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Surf Photography with a Nikonos
By Joseph Tepper, May 4, 2015 @ 05:00 AM (EST)

Photographer Brooks Sterling isn’t afraid to walk the line between old and new photographic technology. Feet planted on a sandy Southern California beach prior to a surf photography shoot, Brooks can be found armed with a beat-up Nikonos V film camera (circa 1984) in one hand, and his iPhone (circa 2015) in the other. 

“The in-camera light meter in my Nikonos has never worked, so I use a light meter app on my iPhone to take a reading prior to swimming out,” Brooks explains of the puzzling combination. “It’s been working for me so far, but I bet it would be much easier if the light meter worked.”

For underwater photographers, the word “Nikonos” conjures up memories of the glory film days—days of 36 frames and no digital manipulation—days long forgotten. But for Brooks, the Nikonos is as relevant as ever: In the digital age where cameras spurt out a dozen images in the blink of an eye, shooting with film slows down the process, allowing him to capture moments more intimately.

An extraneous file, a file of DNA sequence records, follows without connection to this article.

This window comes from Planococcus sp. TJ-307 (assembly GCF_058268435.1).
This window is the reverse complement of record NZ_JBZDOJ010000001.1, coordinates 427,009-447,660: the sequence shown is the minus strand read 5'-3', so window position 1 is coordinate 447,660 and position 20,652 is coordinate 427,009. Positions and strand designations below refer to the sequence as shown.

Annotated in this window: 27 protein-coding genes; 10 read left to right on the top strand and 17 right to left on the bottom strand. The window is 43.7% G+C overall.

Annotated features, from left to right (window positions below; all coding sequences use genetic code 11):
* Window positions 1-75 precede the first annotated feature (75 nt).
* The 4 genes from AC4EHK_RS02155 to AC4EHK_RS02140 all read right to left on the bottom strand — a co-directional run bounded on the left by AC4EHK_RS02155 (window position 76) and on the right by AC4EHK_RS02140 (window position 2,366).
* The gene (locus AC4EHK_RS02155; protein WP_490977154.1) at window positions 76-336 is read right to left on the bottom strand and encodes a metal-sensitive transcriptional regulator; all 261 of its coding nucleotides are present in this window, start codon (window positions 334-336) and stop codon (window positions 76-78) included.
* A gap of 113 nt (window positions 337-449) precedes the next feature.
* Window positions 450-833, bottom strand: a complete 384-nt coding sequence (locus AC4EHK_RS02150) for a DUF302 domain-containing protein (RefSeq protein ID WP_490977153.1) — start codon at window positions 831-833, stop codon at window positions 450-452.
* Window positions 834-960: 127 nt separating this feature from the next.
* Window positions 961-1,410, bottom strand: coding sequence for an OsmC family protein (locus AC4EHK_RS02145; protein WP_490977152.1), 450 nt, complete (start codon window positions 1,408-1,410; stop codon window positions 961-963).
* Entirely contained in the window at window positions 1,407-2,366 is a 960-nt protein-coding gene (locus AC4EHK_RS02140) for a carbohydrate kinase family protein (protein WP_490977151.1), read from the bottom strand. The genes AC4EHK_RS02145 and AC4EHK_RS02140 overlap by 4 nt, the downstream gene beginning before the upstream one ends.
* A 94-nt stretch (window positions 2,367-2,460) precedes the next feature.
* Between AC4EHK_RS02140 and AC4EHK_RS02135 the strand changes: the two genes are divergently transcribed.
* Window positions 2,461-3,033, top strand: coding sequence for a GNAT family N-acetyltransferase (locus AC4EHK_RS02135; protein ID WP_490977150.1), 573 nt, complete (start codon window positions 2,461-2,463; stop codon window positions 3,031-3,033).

“Shooting film helps me slow down and think about each individual shot in more detail,” says Brooks, who usually only has time to roll the film for a single snap per wave. “It helps slow down my pace and be more selective about each photo I decide to shoot.”

Brooks is no hipster photographer who picked up a Nikonos as a statement of retro irony. And he’s not waiting for the digital “fad” to pass. His path to this once-iconic camera came through necessity, when housings for film cameras, like his long-cherished Canon EOS 1V, slowly faded from store shelves and eBay. Rather than making the expensive switch to a big digital rig, Brooks invested in the little orange and black camera. 

And while Brooks does shoot digitally as well, he hasn’t looked back on his decision to opt for film in his surf photography. Setting aside the busted light meter, he finds the Nikonos very simple and easy to use. In the water, its compact and rugged form makes ducking into waves an easier task. And left on the beach, there’s less risk of someone stealing a camera that looks as if it might be less out of place in an antique store than on a professional photo shoot.


“I enjoy shooting with both film and digital cameras,” confesses Brooks, “but I do prefer film over digital.”

When it comes time to decide between digital and film on a shoot, it comes down to the specific subject, the conditions, and Brooks’ mood that day. But on any given day, he sees in film photography an intangible quality that often lacks in today’s digital world. When asked what appeals most to him about using a Nikonos, Brooks has a simple answer: “Film in general has a unique look that can’t be duplicated by digital cameras.”



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